Dr. Jones played it cool; I was desperate. Embracing my Jewish roots at that particular moment was a foggy-headed attempt to get excused from the table. I had never yearned so powerfully for a bagel.

“Jews can’t eat insects,” I mumbled, my eyes scanning for reactions from the men who surrounded me. “I don’t want to get into it, but there are a lot of rules for us . . .”

The tension seemed to mount until, quite suddenly, the silence was broken by a hoot from my host’s wife. Her cry was followed by smiles from others in the group, pats on my back, and even some applause.

“Comrade Marx was Jewish,” said a man sitting a few paces away from the table, staring at me intensely.

“So was Einstein,” beamed the man to my right, offering me a cigarette.

“You must be very clever,” said my guide, as the bowl of insects was removed from my side of the table, replaced by a dish of steaming meat.

“Why would the CIA send us a Jew?” mumbled Voldemort. I wasn’t sure I had heard him correctly, but the raised eyebrow from my guide let me know I had, officially, just been accused of being a spy.

It was all a little bewildering, but I smiled like an idiot, happy to avoid the millipedes. I dug right into the mystery meat, and the men around the table quickly began eating their food as well. There was a toast to my health, then another to my success as a teacher, then another to American-Chinese friendship. We all got good and drunk.

I had passed the test. I was a Jew in the middle of nowhere, China.



Excerpted from Kosher Chinese by Michael Levy
Copyright 2011 by Michael Levy
Published in 2011 by Henry Holt and Company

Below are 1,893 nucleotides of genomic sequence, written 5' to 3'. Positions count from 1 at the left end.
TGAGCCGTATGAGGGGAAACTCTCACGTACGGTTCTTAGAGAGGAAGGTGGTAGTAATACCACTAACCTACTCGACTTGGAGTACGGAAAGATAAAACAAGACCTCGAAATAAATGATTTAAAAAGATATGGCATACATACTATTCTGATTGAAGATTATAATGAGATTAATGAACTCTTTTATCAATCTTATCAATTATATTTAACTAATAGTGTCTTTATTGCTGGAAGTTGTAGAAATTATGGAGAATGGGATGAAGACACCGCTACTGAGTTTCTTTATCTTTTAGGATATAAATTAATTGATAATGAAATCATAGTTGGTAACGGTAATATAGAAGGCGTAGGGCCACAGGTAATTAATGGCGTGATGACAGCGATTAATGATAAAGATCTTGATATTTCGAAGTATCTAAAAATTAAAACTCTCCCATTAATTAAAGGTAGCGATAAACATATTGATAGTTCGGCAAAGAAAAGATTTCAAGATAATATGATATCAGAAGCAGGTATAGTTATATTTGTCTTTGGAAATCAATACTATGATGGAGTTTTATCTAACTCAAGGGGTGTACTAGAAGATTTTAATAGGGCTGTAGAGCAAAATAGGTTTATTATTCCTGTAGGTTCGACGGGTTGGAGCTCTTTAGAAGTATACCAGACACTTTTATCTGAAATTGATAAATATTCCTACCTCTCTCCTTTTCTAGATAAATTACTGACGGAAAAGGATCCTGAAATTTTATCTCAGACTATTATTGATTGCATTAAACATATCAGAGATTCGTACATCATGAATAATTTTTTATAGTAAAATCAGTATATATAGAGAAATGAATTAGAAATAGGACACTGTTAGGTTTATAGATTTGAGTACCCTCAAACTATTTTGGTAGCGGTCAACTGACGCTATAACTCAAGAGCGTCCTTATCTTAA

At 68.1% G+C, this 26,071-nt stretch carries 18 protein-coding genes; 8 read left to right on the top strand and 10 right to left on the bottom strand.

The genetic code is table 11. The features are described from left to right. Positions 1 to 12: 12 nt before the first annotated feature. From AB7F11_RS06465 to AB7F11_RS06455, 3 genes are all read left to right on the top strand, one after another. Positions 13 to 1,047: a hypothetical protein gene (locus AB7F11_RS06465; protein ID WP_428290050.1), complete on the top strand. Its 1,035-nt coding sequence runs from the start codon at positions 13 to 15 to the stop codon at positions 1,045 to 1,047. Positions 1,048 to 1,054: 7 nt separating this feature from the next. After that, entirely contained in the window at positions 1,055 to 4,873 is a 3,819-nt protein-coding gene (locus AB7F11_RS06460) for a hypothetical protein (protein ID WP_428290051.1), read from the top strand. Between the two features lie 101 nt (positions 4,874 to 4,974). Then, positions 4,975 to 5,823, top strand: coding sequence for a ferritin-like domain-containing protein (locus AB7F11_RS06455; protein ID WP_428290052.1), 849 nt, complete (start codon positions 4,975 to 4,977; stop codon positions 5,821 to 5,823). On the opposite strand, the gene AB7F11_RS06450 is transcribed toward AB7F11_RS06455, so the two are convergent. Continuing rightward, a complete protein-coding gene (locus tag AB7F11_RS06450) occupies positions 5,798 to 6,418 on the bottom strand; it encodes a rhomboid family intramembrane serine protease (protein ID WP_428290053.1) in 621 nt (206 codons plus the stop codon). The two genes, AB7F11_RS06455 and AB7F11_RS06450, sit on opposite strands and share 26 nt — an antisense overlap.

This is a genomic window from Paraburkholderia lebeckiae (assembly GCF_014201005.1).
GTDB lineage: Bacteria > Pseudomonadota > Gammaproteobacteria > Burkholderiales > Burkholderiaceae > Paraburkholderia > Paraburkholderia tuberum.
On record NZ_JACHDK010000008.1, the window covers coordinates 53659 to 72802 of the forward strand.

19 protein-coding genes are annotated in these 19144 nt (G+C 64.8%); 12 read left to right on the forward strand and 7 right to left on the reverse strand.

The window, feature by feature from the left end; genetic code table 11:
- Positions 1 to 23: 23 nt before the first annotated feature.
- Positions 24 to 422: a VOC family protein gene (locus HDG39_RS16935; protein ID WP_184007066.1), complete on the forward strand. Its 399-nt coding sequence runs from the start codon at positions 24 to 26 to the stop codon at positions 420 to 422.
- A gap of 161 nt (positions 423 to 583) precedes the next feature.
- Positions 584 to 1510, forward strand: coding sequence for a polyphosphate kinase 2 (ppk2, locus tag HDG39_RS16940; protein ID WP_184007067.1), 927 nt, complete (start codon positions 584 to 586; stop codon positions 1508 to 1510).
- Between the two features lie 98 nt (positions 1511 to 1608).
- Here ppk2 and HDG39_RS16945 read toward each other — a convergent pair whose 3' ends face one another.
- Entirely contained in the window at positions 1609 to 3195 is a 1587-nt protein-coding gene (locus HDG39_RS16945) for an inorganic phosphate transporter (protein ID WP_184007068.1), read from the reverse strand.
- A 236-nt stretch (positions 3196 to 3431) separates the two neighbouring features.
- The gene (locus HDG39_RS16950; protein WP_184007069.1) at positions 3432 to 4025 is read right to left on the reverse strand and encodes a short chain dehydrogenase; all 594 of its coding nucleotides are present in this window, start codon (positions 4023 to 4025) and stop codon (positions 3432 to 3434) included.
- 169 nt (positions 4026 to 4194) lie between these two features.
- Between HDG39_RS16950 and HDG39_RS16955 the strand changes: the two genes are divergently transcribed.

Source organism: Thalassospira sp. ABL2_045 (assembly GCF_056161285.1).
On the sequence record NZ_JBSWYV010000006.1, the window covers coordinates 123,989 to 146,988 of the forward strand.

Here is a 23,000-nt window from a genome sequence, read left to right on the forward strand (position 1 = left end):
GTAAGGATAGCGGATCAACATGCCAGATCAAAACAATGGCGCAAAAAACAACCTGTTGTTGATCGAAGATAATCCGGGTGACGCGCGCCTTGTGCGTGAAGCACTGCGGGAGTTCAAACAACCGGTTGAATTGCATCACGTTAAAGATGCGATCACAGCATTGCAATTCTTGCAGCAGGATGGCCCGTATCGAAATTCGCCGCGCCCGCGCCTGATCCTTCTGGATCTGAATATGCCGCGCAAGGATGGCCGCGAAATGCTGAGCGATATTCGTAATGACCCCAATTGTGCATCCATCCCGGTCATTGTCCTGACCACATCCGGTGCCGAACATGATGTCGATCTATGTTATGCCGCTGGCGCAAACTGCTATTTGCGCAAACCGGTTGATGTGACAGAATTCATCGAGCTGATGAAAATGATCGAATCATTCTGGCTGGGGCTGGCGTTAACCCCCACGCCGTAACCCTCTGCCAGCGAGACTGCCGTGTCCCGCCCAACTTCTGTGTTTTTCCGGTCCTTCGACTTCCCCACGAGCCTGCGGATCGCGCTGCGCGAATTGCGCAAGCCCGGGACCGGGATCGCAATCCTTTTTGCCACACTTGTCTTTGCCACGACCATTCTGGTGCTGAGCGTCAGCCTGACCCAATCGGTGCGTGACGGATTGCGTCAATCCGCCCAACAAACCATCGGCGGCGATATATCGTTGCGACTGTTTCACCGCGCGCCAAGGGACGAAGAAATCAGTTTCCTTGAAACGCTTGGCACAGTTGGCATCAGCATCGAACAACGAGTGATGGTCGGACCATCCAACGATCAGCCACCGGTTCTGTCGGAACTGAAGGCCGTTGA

All rights reserved. This work is protected under copyright laws and reproduction is strictly prohibited. Permission to reproduce the material in any manner or medium must be secured from the Publisher.

This book describes a China very different from the one in the news.
  What do you think are our biggest misconceptions about China?

The president of Guizhou University once asked me if he could understand
 America if he visited New York City and San Francisco, and then went home.  
Could you imagine how profoundly skewed his ideas of American politics, food,
 culture, landscape (etc), would be? But, he told me, this is exactly how
 Americans view China. He’s right, especially for those of us who learn
 about China from someone like Thomas Friedman, a pundit whose coverage of China 
is way off. It’s as if the billion average Chinese in the middle of the 
country don’t even exist. Guizhou and the surrounding provinces are totally 
invisible (unless there’s a natural disaster or a riot). Kosher Chinese is an attempt to fill in this massive blind spot.

What are our misconceptions? First, there’s the religious aspect of life in
 China. I had more conversations about spirituality in two years in China than 
in two decades in the U.S. Second, there’s politics. Chinese love their
 government, and for good reason. They have no interest in what we would call 
democracy. Government, my students often told me, is for the experts in 
Beijing. They’ve given three decades of incredible economic growth, after all!
  At a time when the approval rating of the American Congress is something like
 9%, it was amazing to live in a place bristling with unbridled patriotism.

You now teach at a private school in Brooklyn, NY. What are the 
biggest differences between how American and Chinese children are educated?

On the one hand, the stereotypes can be all too true: Chinese students do, 
indeed, spend epic amounts of time studying for tests, particularly the gaokao 
(their version of the SAT). My students in Guiyang spent all of high school
 cramming for this test, the only factor in their college admissions. That’s’ 10 
hours a day, 6 days a week, for four years. My students in Brooklyn might spend
 15 minutes a night on the homework I assign; after that, it’s off to basketball
 practice, then play rehearsal, then gchat/texting till bedtime. So you do get 
the robot-Asian myth coming true, and the distracted, super-social American